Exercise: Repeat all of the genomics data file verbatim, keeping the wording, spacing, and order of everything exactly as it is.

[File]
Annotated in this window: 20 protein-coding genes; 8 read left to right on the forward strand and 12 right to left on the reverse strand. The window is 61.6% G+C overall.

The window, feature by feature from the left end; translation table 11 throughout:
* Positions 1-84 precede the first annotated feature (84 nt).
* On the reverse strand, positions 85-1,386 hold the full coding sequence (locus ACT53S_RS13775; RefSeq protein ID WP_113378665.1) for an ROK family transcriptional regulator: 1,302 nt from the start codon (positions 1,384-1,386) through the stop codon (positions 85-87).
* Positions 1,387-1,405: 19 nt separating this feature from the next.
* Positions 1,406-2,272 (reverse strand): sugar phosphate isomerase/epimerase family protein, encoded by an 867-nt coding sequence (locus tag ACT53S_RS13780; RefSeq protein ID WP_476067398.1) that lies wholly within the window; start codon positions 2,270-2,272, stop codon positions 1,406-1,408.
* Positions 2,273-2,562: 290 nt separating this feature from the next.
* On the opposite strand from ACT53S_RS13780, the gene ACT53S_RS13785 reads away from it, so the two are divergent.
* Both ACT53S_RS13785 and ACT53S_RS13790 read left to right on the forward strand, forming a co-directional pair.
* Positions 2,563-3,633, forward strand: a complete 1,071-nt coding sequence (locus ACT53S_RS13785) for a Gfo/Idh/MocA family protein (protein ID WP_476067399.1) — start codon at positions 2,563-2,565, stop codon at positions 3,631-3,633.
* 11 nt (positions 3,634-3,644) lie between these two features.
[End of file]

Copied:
Annotated in this window: 20 protein-coding genes; 8 read left to right on the forward strand and 12 right to left on the reverse strand. The window is 61.6% G+C overall.

The window, feature by feature from the left end; translation table 11 throughout:
* Positions 1-84 precede the first annotated feature (84 nt).
* On the reverse strand, positions 85-1,386 hold the full coding sequence (locus ACT53S_RS13775; RefSeq protein ID WP_113378665.1) for an ROK family transcriptional regulator: 1,302 nt from the start codon (positions 1,384-1,386) through the stop codon (positions 85-87).
* Positions 1,387-1,405: 19 nt separating this feature from the next.
* Positions 1,406-2,272 (reverse strand): sugar phosphate isomerase/epimerase family protein, encoded by an 867-nt coding sequence (locus tag ACT53S_RS13780; RefSeq protein ID WP_476067398.1) that lies wholly within the window; start codon positions 2,270-2,272, stop codon positions 1,406-1,408.
* Positions 2,273-2,562: 290 nt separating this feature from the next.
* On the opposite strand from ACT53S_RS13780, the gene ACT53S_RS13785 reads away from it, so the two are divergent.
* Both ACT53S_RS13785 and ACT53S_RS13790 read left to right on the forward strand, forming a co-directional pair.
* Positions 2,563-3,633, forward strand: a complete 1,071-nt coding sequence (locus ACT53S_RS13785) for a Gfo/Idh/MocA family protein (protein ID WP_476067399.1) — start codon at positions 2,563-2,565, stop codon at positions 3,631-3,633.
* 11 nt (positions 3,634-3,644) lie between these two features.